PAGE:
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Free Content Preventing drug-resistant tuberculosis with a fixed dose combination of isoniazid and rifampin

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SETTING: Los Angeles County Department of Health Services.

OBJECTIVE: To determine how well a self-administered fixed dose combination of isoniazid and rifampin (CombinedHR) prevents acquired drug resistance to Mycobacterium tuberculosis despite treatment interruptions.

DESIGN: Self-administered CombinedHR was given to approximately 75% of patients and directly observed therapy or separate drugs to 25%. Three quarters of the patients completed the prescribed treatment. We determined 1) how many patients had two drug-susceptible cultures 3 or more months apart as a measure of drug-susceptible failure or relapse, 2) how many patients whose initial culture was drug-susceptible had a subsequent drug-resistant culture as a measure of acquired drug resistance, and 3) what treatment regimen was taken by each patient who developed acquired drug resistance.

RESULTS: Among 5337 drug-susceptible tuberculosis patients who were known or presumed to be human immunodeficiency virus (HIV) negative, 152 (2.84%) treatment failures or relapses occurred, of which 25 (0.47%) developed acquired drug resistance. Among approximately 4000 cases taking CombinedHR and primarily CombinedHR, drug resistance occurred in only eight cases (0.2%), and a total of 12 cases (0.3%) when patients with indeterminate treatment histories were added.

CONCLUSIONS: Treatment with self-administered CombinedHR results in minimal acquired drug resistance in HIV-seronegative tuberculosis cases despite modest rates of incomplete treatment.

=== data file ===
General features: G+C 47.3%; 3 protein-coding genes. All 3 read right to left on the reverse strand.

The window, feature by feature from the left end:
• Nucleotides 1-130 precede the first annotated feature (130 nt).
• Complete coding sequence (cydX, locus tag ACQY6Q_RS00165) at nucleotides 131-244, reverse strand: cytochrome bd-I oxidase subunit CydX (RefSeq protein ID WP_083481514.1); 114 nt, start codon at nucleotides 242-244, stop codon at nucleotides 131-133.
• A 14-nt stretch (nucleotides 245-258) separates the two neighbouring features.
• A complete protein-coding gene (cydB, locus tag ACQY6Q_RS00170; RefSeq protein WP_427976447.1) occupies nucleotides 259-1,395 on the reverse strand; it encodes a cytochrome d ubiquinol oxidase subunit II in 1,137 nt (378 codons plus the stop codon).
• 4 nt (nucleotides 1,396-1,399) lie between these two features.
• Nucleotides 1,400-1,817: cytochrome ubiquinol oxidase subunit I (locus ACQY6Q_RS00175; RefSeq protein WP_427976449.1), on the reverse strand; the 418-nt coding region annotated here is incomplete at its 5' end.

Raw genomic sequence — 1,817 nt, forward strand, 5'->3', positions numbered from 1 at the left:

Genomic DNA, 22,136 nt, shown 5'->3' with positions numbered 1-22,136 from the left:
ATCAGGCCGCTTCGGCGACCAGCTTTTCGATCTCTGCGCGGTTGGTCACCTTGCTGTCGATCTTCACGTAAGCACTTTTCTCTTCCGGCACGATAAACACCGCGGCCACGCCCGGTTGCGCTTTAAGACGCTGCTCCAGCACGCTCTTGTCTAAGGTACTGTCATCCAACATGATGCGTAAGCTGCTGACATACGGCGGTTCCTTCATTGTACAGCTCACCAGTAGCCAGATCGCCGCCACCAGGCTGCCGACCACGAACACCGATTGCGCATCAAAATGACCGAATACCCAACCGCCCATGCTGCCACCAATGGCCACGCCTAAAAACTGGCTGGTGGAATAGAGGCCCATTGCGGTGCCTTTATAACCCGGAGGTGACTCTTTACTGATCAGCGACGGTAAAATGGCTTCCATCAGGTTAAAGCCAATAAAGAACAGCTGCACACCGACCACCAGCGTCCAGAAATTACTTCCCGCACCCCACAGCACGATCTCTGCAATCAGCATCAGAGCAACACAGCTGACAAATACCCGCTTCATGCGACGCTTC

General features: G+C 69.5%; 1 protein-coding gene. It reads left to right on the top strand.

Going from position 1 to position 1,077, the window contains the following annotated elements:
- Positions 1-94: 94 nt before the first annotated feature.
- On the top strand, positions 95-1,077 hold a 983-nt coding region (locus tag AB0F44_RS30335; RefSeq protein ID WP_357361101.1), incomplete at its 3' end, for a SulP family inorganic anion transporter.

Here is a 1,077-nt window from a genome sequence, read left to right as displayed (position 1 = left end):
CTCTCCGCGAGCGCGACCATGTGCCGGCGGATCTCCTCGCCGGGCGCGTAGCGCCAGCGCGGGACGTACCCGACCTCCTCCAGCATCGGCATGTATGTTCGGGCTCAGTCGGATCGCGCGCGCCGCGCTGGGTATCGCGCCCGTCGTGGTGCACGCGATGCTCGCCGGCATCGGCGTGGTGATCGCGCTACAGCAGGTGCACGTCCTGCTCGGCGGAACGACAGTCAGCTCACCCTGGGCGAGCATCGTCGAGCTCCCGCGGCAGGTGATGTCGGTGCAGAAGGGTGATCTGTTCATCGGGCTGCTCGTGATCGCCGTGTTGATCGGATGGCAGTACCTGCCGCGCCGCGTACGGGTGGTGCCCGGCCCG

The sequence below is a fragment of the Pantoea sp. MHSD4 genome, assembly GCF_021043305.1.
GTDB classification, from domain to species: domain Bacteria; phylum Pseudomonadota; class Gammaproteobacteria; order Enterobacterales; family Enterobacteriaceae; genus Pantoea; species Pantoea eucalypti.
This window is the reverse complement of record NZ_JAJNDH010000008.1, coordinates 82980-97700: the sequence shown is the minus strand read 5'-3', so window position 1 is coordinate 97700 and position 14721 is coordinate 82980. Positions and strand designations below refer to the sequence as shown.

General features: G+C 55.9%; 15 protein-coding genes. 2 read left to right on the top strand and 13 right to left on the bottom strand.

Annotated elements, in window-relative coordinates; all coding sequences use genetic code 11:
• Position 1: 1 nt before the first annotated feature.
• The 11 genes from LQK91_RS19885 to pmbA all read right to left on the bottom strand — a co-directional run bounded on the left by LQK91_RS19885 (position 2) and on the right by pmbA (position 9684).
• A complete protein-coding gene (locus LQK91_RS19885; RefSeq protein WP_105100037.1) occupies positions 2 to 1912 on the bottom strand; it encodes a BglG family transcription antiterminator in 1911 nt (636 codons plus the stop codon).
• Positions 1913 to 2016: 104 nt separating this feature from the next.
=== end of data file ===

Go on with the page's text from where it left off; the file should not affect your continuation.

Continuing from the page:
Keywords: acquired resistance; anti-tuberculosis drugs; combined preparations; directly observed therapy; fixed dose combinations; self-administered treatment

Document Type: Regular Paper

Affiliations: 1: Division of Respiratory and Critical Care Physiology and Medicine, Harbor-UCLA Medical Center, Torrance, California, USA 2: TB Control Program, Los Angeles County Department of Health Services, Los Angeles, California, USA

Publication date: June 1, 2004

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  • The International Journal of Tuberculosis and Lung Disease publishes articles on all aspects of lung health, including public health-related issues such as training programmes, cost-benefit analysis, legislation, epidemiology, intervention studies and health systems research. The IJTLD is dedicated to the continuing education of physicians and health personnel and the dissemination of information on tuberculosis and lung health world-wide.

    Certain IJTLD articles are selected for translation into French, Spanish, Chinese or Russian. They are available on the Union website

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